To test whether emotions spread, they looked at how updates changed when it rained.

They found that negative Facebook posts increased by 1.16% and positive posts decreased by 1.19% in response to gloomy weather.

They then looked at the posts of people who were friends with those impacted by rain, but who lived in cities where the weather was not necessarily as bad.

The result? Every sad post generated an extra 1.29 more negative posts than normal among people’s friends.

Surprisingly, every happy post had an even stronger impact: if a user posted an upbeat statement, an extra 1.75 positive posts were generated.

“These results imply that emotions themselves might ripple through social networks to generate large-scale synchrony that gives rise to clusters of happy and unhappy individuals,” wrote the authors of the report.

“New technologies online may be increasing this synchrony by giving people more avenues to express themselves to a wider range of social contacts,” they said.

“As a result, we may see greater spikes in global emotion that could generate increased volatility in everything from political systems to financial markets.”

Statin side-effects questioned.



Drugs taken to lower the risk of heart attacks and strokes may have fewer side-effects than claimed, researchers say.

Their review of 83,880 patients, published in the European Journal of Preventative Cardiology, indicated an increased risk of type-2 diabetes.

But it suggested reports of increases in nausea, muscle ache, insomnia and fatigue were actually inaccurate.

It is a controversial area as the NHS in England is considering offering the drugs to millions more people.

The cholesterol-lowering drugs are already offered to about seven million people in the UK who have a one-in-five chance of heart disease in the next decade.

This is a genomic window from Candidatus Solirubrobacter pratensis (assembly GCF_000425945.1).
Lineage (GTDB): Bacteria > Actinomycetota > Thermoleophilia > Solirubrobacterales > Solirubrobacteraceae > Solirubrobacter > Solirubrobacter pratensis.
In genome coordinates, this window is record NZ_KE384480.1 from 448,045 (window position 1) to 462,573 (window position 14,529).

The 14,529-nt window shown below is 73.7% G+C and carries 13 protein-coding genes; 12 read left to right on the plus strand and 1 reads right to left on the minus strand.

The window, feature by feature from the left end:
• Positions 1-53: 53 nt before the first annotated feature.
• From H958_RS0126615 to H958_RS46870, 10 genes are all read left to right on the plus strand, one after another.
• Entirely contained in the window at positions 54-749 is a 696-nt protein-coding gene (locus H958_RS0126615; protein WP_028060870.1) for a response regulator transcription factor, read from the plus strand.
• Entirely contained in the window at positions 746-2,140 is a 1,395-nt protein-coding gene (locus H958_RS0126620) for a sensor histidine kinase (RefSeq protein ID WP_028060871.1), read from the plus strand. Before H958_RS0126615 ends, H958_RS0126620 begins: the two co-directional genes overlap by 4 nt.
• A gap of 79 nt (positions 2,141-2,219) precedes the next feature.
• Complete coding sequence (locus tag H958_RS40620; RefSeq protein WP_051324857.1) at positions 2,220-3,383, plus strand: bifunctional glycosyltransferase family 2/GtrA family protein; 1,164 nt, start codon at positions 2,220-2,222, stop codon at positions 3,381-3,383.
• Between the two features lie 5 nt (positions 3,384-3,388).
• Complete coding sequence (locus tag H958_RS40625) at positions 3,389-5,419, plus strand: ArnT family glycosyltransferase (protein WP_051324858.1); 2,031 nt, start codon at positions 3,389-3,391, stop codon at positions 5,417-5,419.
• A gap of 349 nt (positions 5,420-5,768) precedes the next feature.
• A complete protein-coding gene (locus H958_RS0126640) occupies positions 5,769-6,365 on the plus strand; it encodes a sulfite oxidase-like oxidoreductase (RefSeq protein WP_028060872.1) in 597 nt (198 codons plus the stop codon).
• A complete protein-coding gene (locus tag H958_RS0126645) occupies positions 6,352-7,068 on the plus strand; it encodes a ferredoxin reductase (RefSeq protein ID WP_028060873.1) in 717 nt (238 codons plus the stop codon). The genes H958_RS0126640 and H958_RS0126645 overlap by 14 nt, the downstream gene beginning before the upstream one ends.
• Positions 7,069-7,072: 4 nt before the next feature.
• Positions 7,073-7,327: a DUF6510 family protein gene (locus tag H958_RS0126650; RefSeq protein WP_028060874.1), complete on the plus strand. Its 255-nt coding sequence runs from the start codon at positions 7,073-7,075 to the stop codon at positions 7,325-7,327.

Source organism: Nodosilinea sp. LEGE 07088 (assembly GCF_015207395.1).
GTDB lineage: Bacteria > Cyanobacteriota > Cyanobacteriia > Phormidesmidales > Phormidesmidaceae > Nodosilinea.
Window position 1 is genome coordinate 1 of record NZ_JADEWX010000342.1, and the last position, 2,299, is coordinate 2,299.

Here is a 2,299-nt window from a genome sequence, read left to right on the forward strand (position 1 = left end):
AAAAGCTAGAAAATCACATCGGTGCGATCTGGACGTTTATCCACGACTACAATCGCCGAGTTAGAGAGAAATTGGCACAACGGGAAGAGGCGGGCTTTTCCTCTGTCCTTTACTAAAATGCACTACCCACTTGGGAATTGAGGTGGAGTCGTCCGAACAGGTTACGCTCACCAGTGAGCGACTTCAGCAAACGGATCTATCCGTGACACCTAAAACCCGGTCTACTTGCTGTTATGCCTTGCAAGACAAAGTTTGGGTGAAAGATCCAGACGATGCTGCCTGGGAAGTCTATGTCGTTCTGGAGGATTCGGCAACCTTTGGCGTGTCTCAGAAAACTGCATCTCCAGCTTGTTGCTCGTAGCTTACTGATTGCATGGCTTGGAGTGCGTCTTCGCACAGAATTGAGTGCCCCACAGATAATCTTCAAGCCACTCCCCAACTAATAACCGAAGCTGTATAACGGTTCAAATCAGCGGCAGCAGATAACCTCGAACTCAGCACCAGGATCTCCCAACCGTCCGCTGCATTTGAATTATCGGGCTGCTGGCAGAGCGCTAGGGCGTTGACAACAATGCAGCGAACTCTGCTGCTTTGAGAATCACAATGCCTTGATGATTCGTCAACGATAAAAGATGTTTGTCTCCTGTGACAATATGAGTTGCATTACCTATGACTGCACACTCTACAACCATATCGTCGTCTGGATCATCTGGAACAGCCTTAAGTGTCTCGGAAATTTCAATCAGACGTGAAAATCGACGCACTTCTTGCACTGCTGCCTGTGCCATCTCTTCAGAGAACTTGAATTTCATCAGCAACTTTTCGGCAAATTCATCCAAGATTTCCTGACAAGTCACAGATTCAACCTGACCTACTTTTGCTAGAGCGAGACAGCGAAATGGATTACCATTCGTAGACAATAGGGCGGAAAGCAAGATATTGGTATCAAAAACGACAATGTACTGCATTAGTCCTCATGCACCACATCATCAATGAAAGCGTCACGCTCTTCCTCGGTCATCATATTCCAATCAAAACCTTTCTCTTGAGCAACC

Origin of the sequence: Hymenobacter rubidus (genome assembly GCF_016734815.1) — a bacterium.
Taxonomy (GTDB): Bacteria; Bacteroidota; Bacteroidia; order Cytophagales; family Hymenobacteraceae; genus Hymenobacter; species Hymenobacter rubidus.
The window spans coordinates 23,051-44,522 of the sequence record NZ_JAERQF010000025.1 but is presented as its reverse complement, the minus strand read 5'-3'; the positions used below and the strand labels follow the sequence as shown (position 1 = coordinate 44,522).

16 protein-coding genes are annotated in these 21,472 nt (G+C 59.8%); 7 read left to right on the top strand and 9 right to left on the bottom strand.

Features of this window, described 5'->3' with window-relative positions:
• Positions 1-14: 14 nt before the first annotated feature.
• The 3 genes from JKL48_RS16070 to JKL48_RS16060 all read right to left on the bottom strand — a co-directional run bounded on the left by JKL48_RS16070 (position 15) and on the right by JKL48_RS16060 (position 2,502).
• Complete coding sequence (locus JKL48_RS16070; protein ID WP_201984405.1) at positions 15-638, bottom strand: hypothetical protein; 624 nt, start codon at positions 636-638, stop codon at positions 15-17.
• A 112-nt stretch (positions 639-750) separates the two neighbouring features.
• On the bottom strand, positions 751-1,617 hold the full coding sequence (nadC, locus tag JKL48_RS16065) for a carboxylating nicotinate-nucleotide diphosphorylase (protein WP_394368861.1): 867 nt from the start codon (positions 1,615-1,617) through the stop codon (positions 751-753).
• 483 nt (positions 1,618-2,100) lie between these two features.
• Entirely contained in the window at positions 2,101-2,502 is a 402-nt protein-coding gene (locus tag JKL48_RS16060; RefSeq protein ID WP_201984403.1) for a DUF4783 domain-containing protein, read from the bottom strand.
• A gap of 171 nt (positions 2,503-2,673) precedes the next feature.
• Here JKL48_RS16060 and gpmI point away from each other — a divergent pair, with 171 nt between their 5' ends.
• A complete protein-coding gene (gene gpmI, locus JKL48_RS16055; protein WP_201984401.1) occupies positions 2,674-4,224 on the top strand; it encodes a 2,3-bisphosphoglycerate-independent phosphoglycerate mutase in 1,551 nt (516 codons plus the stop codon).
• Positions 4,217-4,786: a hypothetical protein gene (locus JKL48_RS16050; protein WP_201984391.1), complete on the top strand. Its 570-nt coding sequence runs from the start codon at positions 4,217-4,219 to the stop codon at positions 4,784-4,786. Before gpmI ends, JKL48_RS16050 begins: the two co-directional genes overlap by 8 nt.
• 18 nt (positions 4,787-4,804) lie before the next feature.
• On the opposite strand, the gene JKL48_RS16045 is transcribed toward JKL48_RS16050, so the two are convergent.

The NHS is considering offering the drugs to even healthier people who have only a one-in-10 chance of heart problems.

A team at the National Heart and Lung Institute in London analysed data from 29 clinical trials.

They suggested statins did reduce deaths, but contributed to a high rate of type-2 diabetes. One in five new cases of diabetes in people on statins were a direct result of taking the drugs.

obese man
Being obese, having high cholesterol, diabetes or high blood pressure all increase your cardiovascular risk

Their analysis suggested other side-effects appeared at a similar rate in people taking statins and those given dummy (placebo) pills.

One of the researchers, Dr Judith Finegold, said: “We clearly found that many patients in these trials – whose patients are usually well-motivated volunteers who didn’t know if they were getting a real or placebo tablet – that many did report side-effects while taking placebo.

“In the general population, where patients are being prescribed a statin for an asymptomatic condition, why would it be surprising that even higher rates of side-effects are reported?

“Most people in the general population, if you repeatedly ask them a detailed questionnaire, will not feel perfectly well in every way on every day.

“Why should they suddenly feel well when taking a tablet after being warned of possible adverse effects?”

Commenting on the study, Doireann Maddock, from the British Heart Foundation, said: “Previous research has demonstrated the safety and effectiveness of statins.

“While all medications have the potential for side-effects, this research may offer further reassurance to the many people in the UK who are prescribed statins.”